Over the last few months, many customers have been testing and familiarizing themselves with vSphere 5.5 however deployment into a production environment is usually stalled until the availability of the first update or service pack. As we are nearing the typical time frame of when such an update or service pack may become available, I wanted to share some findings that may affect your deployment selection of vCenter Single Sign-On when deploying or upgrading to vCenter Server 5.5
During the installation of vCenter Single Sign-On server you are asked on the deployment option of the vCenter Single Sign-On instance. Below is the intended use case for each deployment option.
Many of you have now kicked the tires with vSphere 5.5 either in your home lab or on some servers at work and you’re anxious to get all the new goodies running in your production environment. Perhaps some of you early adopters are already running in full production, but we’re guessing many of you are just contemplating your major upgrade now.
VMware’s Tech Support staff tend to see a surge during the month of March in number of calls to support. But guess what? Many of the issues we’re anticipating are already resolved, and we’ve been busy compiling and documenting solutions to common problems that you can handle yourself.
Those of you installing or upgrading your vSphere hosts, and vCenter Server instances to version 5.5 will find the following KB articles and Support Insider posts of great interest.
You have probably heard the terms “Big Data” and “Hadoop” mentioned somewhere in the industry lately – they are both very popular subjects of discussion at the moment. This blog gives you an introduction to the core technology and explains some of the contributions that VMware continues to make to the Hadoop world.
I recently installed App HA in my lab and found some of the documentation unclear and at times hard to follow. I’m going to work with our Tech Pubs group to improve it. In the meantime I wanted to share what I learned to help make your installation easier.
First, pay attention to the pre-reqs!
Have DRS enabled on the cluster where you will be deploying the App HA appliance
Enable “VM and Application Monitoring” in your cluster HA settings
Create an IP Pool for the subnet(s) where you will install the Hyperic vApp
Have 3 static IP addresses ready for the App HA appliance, vFabric Hyperic Server & vFabric Hyperic Server DB
If you’ll want to use the email notification feature, make sure to configure email settings in vCenter
With those out of the way we are ready to get started. Here are the steps we are going to complete. I’ve broken this out into multiple posts to make navigating it easier.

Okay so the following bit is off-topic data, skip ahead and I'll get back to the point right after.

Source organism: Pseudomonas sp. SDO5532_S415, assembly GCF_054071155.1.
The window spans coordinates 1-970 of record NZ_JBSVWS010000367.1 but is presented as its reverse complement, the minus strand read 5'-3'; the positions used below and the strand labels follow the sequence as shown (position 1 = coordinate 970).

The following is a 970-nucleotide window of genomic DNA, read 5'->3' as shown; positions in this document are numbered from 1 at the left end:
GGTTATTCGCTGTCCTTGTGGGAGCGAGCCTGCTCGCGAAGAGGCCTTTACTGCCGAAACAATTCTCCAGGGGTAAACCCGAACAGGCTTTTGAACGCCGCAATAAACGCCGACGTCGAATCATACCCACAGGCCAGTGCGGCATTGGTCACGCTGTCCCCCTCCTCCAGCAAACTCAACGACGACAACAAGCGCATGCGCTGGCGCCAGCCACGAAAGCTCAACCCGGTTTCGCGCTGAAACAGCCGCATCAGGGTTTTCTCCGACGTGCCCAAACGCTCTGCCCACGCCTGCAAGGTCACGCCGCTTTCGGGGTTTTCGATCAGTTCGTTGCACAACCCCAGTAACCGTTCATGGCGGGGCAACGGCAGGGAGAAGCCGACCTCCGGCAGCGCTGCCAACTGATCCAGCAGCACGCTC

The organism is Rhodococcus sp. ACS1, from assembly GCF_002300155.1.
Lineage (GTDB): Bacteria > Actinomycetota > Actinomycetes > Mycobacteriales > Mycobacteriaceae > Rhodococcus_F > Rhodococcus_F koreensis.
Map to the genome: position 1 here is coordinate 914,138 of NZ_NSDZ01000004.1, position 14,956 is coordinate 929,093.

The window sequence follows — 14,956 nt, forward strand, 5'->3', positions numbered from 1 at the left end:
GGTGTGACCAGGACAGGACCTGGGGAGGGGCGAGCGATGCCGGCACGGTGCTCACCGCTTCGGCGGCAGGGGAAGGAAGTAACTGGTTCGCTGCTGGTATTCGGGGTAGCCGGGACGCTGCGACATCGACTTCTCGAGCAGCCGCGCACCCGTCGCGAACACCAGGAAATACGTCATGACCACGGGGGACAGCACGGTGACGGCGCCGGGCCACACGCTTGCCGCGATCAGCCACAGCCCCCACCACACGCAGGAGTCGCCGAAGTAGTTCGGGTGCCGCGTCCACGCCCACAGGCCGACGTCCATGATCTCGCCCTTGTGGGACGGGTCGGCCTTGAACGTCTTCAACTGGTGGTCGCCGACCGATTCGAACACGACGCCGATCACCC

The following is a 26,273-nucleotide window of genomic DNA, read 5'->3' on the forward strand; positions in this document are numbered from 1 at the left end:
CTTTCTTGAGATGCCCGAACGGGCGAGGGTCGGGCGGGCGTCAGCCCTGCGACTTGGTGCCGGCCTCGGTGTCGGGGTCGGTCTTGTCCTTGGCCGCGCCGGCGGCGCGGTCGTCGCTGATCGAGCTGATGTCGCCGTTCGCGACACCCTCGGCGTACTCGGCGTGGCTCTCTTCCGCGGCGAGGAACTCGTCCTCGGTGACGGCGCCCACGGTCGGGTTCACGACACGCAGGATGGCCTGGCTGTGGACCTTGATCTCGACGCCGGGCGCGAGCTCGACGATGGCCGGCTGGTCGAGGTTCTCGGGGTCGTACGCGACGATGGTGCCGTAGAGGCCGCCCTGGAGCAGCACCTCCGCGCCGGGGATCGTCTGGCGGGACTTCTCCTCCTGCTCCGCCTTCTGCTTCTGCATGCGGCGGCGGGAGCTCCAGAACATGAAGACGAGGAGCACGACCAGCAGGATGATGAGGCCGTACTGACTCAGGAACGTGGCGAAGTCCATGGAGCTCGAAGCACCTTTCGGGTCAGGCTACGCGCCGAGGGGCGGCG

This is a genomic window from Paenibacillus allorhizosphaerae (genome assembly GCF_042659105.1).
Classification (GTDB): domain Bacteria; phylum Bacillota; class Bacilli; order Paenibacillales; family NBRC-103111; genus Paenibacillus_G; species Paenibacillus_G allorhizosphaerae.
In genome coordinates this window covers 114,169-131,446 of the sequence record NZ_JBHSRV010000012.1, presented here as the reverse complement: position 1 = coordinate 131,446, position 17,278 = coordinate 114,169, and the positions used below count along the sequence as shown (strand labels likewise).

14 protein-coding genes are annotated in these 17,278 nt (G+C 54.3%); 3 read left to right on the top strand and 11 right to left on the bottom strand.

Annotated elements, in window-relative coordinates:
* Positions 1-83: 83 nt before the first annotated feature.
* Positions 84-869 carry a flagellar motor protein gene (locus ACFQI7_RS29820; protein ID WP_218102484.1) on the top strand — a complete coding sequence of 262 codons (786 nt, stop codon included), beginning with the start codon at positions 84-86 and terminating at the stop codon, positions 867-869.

I’m happy to announce the availability of a whitepaper that I had been working on much of the past year. Since I joined VMware back in January of 2013, an almost weekly request was for a whitepaper that help IT team explain the security of the VMware vSphere hypervisor, a.k.a. ESXi, to a security professional.
VMware vSphere Mobile Watchlist allows you to monitor the virtual machines you care about in your vSphere infrastructure remotely on your phone. Discover diagnostic information about any alerts on your VMs using VMware Knowledge Base Articles and the web. Remediate problems from your phone by using power operations or delegate the problem to someone on your team back at the datacenter.
IMPORTANT NOTE: A VMware vSphere installation (5.0 and above) is required to use VMware vSphere Mobile Watchlist. Access to your vSphere infrastructure may need a secure access method like VPN. Contact your IT department for further assistance.
While VMware highly recommends the deployment of all vCenter Server components into a single virtual machine (excluding the vCenter Server database), large enterprise customers running multiple vCenter Server instances within a single physical location can simplify the vCenter Single Sign-On architecture and management by reducing the footprint and required resources and specify a dedicated vCenter Single Sign-On environment for all local resources in each physical location.
For vSphere 5.5 the VMware recommendation is to centralize vCenter Single Sign-On when you have 8 or more vCenter Server instances in a given location (this is a soft recommendation).
Centralized vCenter Single Sign-On Architecture
Figure 1: A Centralized vCenter Single Sign-On Server environment
There can be increased risk when centralizing a vCenter Single Sign-On server (to why it is not recommended for smaller environments) due to the increased number of components affected if the vCenter Single-Sign-On server was to become unavailable, in short all vCenter Server components of all vCenter Servers registered will incur authentication loss (when compared to just the single vCenter Server instance when installed locally) and so availability of the vCenter Single Sign-On centralized server(s) is highly recommended. Continue reading →
Joining me will be Simon Mijolovic (we just call him “Simon”), the Staff Program Manager for virtual appliance security and Greg Murray, Product Manager for, among many things, virtual appliances at VMware.
Simon will be going over the changes that were made to make our virtual appliances secure out of the box (91-95% DISA STIG compliant!).
Greg will be there to gather feedback on what YOU want to see out of our virtual appliances. Do NOT miss this opportunity to be heard by the folks that can do something about it!
I’m not sure what John Troyer @jtroyer was thinking when he handed me the keys to his baby for the day but I’m sure it will be fun and interesting! I hope you can join us whether it’s live on Talkshoe or later as a downloaded podcast!
A wrap-up of the podcast will be located on the podcast archives within a few days.
I’m looking forward to talking with many of you tomorrow!